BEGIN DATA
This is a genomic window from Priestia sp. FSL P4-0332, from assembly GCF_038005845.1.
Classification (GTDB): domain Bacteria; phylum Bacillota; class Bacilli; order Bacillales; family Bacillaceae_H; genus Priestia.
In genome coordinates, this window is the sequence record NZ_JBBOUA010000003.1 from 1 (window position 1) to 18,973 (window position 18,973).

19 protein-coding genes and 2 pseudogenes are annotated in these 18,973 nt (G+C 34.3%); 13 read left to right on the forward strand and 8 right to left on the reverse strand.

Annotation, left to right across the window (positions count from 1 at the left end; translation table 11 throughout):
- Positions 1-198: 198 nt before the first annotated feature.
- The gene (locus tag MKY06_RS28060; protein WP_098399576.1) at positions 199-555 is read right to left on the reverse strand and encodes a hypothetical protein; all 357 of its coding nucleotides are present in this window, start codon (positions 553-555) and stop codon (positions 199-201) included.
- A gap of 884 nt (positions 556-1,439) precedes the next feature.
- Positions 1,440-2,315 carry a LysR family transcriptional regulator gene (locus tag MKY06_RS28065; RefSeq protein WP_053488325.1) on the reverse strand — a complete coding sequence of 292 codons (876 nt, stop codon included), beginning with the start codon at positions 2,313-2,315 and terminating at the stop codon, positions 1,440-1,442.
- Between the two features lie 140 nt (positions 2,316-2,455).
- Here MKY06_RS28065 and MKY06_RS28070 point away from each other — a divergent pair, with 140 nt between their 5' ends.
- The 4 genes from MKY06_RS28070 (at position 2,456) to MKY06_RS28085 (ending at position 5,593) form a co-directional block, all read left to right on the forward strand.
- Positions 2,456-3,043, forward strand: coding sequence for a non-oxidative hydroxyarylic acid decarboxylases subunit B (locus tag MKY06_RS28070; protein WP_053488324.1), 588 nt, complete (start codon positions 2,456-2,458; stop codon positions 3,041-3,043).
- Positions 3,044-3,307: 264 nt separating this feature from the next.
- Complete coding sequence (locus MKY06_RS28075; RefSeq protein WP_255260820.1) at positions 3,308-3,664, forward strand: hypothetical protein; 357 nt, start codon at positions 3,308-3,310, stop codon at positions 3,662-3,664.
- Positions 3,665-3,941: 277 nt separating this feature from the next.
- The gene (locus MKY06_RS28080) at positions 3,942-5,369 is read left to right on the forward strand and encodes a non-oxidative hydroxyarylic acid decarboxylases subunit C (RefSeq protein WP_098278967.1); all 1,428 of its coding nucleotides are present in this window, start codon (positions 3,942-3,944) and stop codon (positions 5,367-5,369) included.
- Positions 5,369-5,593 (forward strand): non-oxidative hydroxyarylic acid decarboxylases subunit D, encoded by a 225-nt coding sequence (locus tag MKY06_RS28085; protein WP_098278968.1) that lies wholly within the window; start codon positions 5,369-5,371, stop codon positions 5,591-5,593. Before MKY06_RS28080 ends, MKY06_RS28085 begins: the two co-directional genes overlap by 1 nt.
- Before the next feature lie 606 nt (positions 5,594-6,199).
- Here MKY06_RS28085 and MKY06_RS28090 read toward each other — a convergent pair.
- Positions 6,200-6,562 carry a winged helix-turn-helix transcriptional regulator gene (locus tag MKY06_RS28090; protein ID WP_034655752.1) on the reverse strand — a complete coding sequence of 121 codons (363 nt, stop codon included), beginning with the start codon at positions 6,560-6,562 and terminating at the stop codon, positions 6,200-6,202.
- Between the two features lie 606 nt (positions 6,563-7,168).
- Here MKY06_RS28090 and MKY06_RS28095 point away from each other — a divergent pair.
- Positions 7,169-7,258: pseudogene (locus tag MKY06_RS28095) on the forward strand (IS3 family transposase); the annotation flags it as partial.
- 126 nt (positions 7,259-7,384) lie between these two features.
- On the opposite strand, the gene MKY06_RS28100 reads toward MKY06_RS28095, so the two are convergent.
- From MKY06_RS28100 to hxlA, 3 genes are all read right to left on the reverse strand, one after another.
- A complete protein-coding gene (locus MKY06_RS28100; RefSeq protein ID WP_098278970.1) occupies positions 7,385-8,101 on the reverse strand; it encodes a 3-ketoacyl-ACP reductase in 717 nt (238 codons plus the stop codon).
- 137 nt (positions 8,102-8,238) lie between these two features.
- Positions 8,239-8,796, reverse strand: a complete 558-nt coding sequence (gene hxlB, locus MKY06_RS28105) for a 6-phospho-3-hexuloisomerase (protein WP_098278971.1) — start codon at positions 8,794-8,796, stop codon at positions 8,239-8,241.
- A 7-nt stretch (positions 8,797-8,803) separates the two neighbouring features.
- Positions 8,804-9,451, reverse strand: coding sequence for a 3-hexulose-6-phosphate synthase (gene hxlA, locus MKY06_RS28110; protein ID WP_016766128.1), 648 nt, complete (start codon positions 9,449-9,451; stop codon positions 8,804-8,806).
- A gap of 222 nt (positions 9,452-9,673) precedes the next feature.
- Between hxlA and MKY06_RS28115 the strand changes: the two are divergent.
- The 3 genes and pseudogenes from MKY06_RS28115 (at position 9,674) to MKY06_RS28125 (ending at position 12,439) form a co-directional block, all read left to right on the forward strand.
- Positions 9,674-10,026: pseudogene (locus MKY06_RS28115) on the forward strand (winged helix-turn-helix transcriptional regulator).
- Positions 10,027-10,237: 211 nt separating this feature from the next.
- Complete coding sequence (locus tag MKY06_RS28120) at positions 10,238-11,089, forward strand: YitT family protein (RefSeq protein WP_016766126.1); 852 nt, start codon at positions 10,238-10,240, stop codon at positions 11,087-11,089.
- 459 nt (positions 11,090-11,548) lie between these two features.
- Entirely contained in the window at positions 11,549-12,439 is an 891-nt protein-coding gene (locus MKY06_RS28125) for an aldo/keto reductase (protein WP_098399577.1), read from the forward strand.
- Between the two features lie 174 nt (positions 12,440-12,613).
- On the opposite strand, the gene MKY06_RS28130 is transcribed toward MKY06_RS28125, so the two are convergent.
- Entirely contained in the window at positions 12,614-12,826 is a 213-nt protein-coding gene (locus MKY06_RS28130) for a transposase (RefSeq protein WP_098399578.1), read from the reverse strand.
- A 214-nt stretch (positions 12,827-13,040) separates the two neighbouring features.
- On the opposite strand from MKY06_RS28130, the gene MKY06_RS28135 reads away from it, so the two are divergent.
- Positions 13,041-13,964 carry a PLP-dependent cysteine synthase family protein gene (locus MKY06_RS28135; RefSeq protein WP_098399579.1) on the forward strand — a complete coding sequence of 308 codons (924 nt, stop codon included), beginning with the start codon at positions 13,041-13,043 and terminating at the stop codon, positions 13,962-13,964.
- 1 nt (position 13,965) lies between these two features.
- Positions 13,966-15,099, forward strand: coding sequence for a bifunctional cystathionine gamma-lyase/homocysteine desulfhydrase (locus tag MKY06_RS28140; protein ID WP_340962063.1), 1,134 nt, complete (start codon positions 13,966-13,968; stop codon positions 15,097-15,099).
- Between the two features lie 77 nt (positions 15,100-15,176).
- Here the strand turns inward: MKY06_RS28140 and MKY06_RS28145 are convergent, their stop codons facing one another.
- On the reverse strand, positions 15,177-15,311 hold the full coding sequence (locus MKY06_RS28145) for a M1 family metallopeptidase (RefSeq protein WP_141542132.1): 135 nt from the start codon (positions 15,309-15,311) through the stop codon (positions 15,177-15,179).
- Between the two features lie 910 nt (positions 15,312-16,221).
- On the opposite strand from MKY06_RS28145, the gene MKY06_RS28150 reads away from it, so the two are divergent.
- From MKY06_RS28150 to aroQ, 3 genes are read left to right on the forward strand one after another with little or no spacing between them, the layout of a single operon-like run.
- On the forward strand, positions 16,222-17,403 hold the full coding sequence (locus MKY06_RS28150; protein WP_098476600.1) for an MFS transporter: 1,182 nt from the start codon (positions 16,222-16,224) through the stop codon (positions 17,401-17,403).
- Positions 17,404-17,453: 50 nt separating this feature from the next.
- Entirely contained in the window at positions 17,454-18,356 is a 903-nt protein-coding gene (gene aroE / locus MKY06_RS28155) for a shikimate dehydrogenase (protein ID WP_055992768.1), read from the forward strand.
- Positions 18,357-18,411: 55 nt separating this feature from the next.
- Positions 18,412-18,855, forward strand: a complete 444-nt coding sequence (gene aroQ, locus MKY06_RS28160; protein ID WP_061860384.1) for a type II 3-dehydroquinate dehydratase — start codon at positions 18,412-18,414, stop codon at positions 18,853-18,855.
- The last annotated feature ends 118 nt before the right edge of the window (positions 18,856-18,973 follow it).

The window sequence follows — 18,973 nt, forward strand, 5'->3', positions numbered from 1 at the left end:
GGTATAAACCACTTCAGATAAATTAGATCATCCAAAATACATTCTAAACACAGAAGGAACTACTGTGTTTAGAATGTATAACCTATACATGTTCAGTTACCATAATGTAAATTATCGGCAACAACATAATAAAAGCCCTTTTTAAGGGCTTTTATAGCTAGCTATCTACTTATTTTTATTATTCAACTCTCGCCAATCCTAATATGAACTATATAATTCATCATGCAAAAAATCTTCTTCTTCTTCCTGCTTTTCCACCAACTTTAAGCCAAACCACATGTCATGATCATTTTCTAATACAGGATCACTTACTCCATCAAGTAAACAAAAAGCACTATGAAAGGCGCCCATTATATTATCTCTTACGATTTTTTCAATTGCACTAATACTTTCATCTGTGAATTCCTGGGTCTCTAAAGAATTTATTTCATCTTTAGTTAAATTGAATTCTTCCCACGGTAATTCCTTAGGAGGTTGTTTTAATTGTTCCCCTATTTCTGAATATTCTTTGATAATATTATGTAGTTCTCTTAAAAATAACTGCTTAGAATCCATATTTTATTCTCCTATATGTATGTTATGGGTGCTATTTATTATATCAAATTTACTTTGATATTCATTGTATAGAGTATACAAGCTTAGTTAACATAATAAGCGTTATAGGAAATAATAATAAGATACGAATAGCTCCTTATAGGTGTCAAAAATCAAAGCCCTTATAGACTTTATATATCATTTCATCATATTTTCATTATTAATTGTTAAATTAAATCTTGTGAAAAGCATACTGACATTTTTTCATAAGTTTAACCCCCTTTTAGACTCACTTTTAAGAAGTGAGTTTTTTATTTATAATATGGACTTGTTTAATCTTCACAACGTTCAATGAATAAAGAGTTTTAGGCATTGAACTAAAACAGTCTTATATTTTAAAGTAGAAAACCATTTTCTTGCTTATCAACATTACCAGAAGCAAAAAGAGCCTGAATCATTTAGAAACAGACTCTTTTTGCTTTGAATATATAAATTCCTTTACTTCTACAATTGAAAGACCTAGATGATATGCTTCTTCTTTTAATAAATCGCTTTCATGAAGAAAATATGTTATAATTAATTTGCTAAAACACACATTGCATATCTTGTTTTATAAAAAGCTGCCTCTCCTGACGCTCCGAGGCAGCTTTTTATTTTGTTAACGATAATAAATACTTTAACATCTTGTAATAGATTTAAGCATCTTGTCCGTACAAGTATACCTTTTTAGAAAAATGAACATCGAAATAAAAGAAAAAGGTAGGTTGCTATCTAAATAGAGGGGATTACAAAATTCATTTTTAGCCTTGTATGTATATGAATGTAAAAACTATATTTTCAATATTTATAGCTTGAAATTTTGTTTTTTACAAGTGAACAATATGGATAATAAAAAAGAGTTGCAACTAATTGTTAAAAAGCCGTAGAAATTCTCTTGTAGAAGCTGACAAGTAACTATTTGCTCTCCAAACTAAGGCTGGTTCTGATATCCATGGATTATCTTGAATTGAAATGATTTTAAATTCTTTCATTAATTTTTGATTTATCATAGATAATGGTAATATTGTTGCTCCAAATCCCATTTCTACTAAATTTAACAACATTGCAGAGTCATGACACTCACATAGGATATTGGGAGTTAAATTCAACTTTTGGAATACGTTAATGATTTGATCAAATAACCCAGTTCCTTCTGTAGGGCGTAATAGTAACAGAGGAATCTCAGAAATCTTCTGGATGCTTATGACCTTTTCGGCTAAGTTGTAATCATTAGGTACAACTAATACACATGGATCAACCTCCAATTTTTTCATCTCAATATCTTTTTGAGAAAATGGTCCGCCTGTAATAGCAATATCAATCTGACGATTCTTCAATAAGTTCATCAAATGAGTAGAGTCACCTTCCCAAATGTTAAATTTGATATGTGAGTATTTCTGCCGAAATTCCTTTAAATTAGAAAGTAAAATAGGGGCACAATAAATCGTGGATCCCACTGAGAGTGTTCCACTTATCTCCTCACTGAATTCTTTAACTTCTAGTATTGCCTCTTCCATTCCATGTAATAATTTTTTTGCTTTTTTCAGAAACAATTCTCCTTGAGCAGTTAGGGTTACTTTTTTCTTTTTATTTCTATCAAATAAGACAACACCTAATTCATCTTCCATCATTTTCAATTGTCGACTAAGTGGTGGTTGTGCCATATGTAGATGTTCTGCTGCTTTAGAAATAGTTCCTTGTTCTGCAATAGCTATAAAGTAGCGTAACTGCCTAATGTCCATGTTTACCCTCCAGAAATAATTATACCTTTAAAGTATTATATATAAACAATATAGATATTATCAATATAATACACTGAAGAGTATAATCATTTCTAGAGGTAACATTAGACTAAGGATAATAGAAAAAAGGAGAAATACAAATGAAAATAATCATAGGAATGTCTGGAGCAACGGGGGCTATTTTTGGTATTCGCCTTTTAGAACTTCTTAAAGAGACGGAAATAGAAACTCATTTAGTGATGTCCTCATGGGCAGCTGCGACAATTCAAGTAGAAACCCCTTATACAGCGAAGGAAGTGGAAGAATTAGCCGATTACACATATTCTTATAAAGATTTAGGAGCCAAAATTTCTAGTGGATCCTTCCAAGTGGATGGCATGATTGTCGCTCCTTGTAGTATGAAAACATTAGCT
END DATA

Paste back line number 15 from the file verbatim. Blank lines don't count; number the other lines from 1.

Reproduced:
- Complete coding sequence (locus MKY06_RS28075; RefSeq protein WP_255260820.1) at positions 3,308-3,664, forward strand: hypothetical protein; 357 nt, start codon at positions 3,308-3,310, stop codon at positions 3,662-3,664.